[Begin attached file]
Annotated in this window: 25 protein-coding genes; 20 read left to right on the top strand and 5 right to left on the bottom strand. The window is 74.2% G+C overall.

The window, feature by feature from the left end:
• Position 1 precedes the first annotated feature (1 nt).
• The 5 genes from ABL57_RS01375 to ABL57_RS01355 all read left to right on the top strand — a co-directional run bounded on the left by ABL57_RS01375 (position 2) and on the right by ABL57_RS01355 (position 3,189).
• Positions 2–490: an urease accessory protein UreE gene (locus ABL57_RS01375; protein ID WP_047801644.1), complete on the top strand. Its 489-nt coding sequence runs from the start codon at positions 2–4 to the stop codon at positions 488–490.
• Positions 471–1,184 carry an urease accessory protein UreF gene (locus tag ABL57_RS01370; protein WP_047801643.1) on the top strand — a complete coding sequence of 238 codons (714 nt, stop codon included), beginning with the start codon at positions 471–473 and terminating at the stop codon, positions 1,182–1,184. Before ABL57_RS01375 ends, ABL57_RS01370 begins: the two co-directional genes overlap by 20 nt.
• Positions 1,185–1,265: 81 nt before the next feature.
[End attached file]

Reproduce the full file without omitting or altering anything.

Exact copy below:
Annotated in this window: 25 protein-coding genes; 20 read left to right on the top strand and 5 right to left on the bottom strand. The window is 74.2% G+C overall.

The window, feature by feature from the left end:
• Position 1 precedes the first annotated feature (1 nt).
• The 5 genes from ABL57_RS01375 to ABL57_RS01355 all read left to right on the top strand — a co-directional run bounded on the left by ABL57_RS01375 (position 2) and on the right by ABL57_RS01355 (position 3,189).
• Positions 2–490: an urease accessory protein UreE gene (locus ABL57_RS01375; protein ID WP_047801644.1), complete on the top strand. Its 489-nt coding sequence runs from the start codon at positions 2–4 to the stop codon at positions 488–490.
• Positions 471–1,184 carry an urease accessory protein UreF gene (locus tag ABL57_RS01370; protein WP_047801643.1) on the top strand — a complete coding sequence of 238 codons (714 nt, stop codon included), beginning with the start codon at positions 471–473 and terminating at the stop codon, positions 1,182–1,184. Before ABL57_RS01375 ends, ABL57_RS01370 begins: the two co-directional genes overlap by 20 nt.
• Positions 1,185–1,265: 81 nt before the next feature.